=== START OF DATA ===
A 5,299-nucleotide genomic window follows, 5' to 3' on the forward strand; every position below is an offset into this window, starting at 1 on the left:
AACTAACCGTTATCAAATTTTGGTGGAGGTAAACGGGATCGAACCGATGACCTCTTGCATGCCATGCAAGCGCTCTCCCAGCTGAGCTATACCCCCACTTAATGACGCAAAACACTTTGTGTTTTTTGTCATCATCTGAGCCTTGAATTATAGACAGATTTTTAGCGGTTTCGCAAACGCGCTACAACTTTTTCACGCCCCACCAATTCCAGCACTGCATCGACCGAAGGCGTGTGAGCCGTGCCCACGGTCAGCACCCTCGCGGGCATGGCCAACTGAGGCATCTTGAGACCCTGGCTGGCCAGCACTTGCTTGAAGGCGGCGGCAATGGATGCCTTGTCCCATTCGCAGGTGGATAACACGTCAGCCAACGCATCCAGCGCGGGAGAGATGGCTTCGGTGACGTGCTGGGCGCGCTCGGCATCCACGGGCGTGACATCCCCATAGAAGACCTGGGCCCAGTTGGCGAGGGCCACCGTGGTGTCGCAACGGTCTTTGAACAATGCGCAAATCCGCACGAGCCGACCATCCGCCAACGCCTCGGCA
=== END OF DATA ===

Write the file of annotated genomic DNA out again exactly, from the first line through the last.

A 5,299-nucleotide genomic window follows, 5' to 3' on the forward strand; every position below is an offset into this window, starting at 1 on the left:
AACTAACCGTTATCAAATTTTGGTGGAGGTAAACGGGATCGAACCGATGACCTCTTGCATGCCATGCAAGCGCTCTCCCAGCTGAGCTATACCCCCACTTAATGACGCAAAACACTTTGTGTTTTTTGTCATCATCTGAGCCTTGAATTATAGACAGATTTTTAGCGGTTTCGCAAACGCGCTACAACTTTTTCACGCCCCACCAATTCCAGCACTGCATCGACCGAAGGCGTGTGAGCCGTGCCCACGGTCAGCACCCTCGCGGGCATGGCCAACTGAGGCATCTTGAGACCCTGGCTGGCCAGCACTTGCTTGAAGGCGGCGGCAATGGATGCCTTGTCCCATTCGCAGGTGGATAACACGTCAGCCAACGCATCCAGCGCGGGAGAGATGGCTTCGGTGACGTGCTGGGCGCGCTCGGCATCCACGGGCGTGACATCCCCATAGAAGACCTGGGCCCAGTTGGCGAGGGCCACCGTGGTGTCGCAACGGTCTTTGAACAATGCGCAAATCCGCACGAGCCGACCATCCGCCAACGCCTCGGCA